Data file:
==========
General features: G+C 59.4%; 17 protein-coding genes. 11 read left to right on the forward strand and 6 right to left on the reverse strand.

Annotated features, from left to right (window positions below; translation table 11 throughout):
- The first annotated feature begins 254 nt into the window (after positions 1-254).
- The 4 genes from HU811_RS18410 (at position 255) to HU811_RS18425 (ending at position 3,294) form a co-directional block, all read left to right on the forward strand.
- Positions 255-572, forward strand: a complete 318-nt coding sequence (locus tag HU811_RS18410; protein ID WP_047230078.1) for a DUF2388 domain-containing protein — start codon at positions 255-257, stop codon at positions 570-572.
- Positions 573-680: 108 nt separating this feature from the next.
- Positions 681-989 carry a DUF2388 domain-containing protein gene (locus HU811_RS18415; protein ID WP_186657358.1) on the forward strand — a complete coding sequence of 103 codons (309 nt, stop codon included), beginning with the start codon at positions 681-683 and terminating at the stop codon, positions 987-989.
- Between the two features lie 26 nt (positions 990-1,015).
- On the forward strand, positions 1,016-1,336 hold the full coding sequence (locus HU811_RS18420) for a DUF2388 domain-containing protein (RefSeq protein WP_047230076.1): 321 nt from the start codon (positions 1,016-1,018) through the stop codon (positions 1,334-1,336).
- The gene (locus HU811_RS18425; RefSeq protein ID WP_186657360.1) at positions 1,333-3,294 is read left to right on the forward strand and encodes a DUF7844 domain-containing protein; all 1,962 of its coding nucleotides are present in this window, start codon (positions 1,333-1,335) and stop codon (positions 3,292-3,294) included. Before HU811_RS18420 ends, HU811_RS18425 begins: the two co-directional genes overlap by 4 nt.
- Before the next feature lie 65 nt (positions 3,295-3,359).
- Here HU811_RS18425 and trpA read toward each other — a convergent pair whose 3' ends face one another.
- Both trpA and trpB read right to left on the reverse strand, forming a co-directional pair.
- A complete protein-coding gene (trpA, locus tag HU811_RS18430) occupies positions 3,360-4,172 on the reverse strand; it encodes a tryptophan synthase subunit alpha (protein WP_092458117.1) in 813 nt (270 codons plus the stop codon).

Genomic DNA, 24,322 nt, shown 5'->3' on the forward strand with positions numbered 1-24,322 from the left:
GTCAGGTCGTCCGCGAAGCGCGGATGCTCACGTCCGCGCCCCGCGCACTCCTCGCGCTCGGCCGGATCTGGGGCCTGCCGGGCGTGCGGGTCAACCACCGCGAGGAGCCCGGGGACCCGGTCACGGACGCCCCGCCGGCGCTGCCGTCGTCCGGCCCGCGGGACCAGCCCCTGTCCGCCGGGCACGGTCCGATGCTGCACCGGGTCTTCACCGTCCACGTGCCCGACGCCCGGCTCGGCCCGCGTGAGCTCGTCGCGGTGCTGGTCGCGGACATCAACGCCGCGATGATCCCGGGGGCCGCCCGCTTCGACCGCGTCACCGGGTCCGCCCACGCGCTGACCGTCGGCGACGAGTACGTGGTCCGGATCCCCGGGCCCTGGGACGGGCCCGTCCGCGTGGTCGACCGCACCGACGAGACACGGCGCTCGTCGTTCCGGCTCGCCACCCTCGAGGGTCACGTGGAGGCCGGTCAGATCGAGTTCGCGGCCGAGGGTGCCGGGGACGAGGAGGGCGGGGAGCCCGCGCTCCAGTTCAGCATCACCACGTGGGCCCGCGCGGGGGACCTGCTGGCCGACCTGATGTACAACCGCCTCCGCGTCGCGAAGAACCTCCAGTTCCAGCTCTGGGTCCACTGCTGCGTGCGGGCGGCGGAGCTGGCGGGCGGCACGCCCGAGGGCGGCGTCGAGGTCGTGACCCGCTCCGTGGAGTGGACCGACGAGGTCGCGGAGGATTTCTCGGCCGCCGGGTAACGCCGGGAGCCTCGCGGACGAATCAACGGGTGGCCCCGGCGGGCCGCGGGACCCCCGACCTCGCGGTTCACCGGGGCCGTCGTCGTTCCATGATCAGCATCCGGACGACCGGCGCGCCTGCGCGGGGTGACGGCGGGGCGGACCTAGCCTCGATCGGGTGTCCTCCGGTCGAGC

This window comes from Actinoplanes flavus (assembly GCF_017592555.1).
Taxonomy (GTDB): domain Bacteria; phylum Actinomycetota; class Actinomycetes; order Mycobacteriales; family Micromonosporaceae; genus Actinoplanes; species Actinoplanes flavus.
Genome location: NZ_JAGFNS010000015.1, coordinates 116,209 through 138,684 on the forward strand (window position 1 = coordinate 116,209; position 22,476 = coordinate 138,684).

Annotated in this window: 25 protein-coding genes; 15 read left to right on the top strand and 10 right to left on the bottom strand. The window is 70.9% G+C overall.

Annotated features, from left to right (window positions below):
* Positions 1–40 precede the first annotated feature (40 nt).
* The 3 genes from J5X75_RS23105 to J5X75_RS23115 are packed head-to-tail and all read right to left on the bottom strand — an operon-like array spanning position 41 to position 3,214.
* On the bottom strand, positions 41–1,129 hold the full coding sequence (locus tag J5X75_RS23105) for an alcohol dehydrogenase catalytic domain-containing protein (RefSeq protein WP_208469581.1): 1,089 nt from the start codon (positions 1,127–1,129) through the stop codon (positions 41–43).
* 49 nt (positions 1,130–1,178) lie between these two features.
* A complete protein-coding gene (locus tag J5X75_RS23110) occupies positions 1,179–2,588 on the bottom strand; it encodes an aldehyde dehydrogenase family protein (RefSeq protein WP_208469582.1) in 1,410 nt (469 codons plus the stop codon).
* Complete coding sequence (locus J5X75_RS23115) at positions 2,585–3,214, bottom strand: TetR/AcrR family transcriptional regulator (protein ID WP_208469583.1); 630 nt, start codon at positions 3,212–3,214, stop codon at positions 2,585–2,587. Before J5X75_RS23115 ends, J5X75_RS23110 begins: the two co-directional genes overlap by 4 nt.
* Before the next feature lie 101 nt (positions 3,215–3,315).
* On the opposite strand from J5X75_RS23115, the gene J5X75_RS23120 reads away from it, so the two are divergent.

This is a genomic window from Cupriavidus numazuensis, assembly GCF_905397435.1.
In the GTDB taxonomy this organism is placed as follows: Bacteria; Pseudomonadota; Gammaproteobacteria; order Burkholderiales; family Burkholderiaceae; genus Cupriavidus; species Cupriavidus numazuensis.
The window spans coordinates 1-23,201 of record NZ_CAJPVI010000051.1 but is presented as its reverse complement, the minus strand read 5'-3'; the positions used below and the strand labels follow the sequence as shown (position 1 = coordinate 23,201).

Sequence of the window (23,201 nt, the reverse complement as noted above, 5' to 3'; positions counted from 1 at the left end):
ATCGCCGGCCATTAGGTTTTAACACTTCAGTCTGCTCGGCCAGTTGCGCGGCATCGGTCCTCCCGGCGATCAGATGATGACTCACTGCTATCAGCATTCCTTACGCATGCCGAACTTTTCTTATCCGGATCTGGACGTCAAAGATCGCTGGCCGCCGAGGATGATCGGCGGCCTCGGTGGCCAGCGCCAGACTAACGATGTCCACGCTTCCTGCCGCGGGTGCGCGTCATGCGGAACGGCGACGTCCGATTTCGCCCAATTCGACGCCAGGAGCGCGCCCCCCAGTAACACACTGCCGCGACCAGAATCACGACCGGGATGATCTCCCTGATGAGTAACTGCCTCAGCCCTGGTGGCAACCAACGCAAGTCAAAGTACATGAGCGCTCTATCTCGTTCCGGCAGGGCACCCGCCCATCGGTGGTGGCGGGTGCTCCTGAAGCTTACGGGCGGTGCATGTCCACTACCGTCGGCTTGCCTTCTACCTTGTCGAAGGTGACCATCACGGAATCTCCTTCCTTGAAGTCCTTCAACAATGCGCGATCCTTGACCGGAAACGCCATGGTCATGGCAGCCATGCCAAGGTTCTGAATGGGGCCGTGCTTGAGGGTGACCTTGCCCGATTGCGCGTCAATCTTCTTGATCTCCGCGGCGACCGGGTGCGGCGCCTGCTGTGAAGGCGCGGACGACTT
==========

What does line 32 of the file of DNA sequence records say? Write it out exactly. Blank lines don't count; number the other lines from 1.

The window spans coordinates 1-23,201 of record NZ_CAJPVI010000051.1 but is presented as its reverse complement, the minus strand read 5'-3'; the positions used below and the strand labels follow the sequence as shown (position 1 = coordinate 23,201).